**NIGERIA - A stranger’s kindness*

    An additional displacement complication has arisen from the knock-on effect of the military activity and the resulting further spread of insecurity to the north and west across the borders and into parts of Cameroon, Chad and Niger. The violent attacks against military personnel in Bosso town, Diffa, on June 3, resulted in the worst displacement there since the beginning of the crisis in 2013.

    Amid this, some 106,000 Nigerian refugees have been pressed back into Borno, Adamawa and Yobe states, becoming new internally displaced people in the process, in need of reception, registration and other protection help, plus shelter, psycho-social support and material assistance.

    Edwards said UNHCR is responding by scaling its operations up. The immediate focus is on the needs of some 488,000 highly vulnerable people in critical condition and now concentrated in ten newly liberated Local Government Areas in Borno State, plus the needs of the returned refugees.

    UNHCR teams together with other UN agencies, the Nigerian government and NGO partners took advantage of a narrow and recently opened corridor to coordinate rapid joint needs and protection assessments in Damboa, Dikwa and several other areas in May and June.

    More recently, UNHCR has been able to assess humanitarian needs in Bama – Borno’s largest city, after the capital Maiduguri — with a pre-insurgency population of 350,000. There are no civil administration or police services in these areas as of yet, although there have been slight and gradual changes since the aftermath of the UN convoy attack.

    “Most inhabitants have fled, homes and infrastructure are battered and meanwhile counter-insurgency operations are continuing,” Edwards told reporters at the briefing.

    “Many of the displaced are women, children, the elderly and others with urgent needs. We have seen adults so exhausted they are unable to move, and children with swollen faces and hollow eyes and other clear indications of acute malnutrition,” he added.

    “We have seen adults so exhausted they are unable to move, and children with swollen faces and hollow eyes.”

    Edwards said many also show signs of severe trauma. People complain about a lack of food and water, as shortages of diesel fuel in the area mean pumping water is difficult. New displaced people arrive daily.

    Beyond these areas, access in others remains impossible without military escort, and is for periods of only a few hours at a time. There is urgent need for armoured vehicles and military escorts, providing security and protection for UNHCR and humanitarian partners to be able to more effectively reach vulnerable populations.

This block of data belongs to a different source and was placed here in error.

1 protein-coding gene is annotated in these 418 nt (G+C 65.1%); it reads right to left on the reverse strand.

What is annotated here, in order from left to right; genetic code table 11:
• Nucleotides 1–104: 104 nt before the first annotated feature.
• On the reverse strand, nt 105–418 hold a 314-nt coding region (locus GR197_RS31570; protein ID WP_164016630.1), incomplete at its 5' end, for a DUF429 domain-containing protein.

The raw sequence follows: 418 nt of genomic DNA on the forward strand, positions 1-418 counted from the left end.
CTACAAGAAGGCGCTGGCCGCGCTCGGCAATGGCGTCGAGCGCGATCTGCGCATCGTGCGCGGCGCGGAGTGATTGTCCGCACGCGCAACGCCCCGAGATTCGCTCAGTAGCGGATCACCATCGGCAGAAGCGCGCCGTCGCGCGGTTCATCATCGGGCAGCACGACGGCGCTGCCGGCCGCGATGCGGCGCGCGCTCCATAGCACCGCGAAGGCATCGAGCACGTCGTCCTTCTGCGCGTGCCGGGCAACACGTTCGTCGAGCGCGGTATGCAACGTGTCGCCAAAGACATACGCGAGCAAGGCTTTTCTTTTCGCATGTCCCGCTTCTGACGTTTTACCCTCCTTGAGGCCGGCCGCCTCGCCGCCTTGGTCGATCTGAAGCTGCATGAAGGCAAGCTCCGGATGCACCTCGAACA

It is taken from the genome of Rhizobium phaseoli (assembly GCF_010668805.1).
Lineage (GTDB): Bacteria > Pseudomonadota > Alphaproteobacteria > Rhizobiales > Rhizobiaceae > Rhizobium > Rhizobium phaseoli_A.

A number of satellite camps for the internally displaced, which at present are being run by the military or local security groups, are below standard and need to come under the management of humanitarian actors with the proper expertise, and to help ensure the civilian character of these sites.

    Since it began seven years ago, the insurgency in northeast Nigeria has mutated into a vast regional crisis confronting Nigeria and its three Lake Chad Basin neighbours – Chad, Cameroon and Niger. Insecurity has driven more than 187,000 Nigerians across the border, but incursions by Boko Haram into the surrounding countries have generated growing numbers of internally displaced people too. There are 157,000 internally displaced people in Cameroon, 74,800 in Chad and over 127,000 in Niger. As of the most recent available date there are 2,066,783 displaced people within Nigeria.


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    Source: World Health Organization
    Country: Algeria, Angola, Benin, Botswana, Burkina Faso, Burundi, Cabo Verde, Cameroon, Chad, Comoros, Congo, Côte d'Ivoire, Democratic Republic of the Congo, Equatorial Guinea, Eritrea, Ethiopia, Gabon, Gambia, Ghana, Guinea, Guinea-Bissau, Kenya, Lesotho, Madagascar, Malawi, Mali, Mauritania, Mauritius, Morocco, Mozambique, Niger, Nigeria, Rwanda, Sao Tome and Principe, Senegal, Seychelles, South Africa, South Sudan, Swaziland, Togo, United Republic of Tanzania, World, Zambia, Zimbabwe

    Background

    1. The African Public Health Emergency Fund (APHEF or the Fund) was established by the Regional Committee in 2012 with the aim of providing catalytic resources for initiating timely responses to public health emergencies. Ever since, commitments have been made at every subsequent Regional Committee session to improve the functionality of this solidarity fund.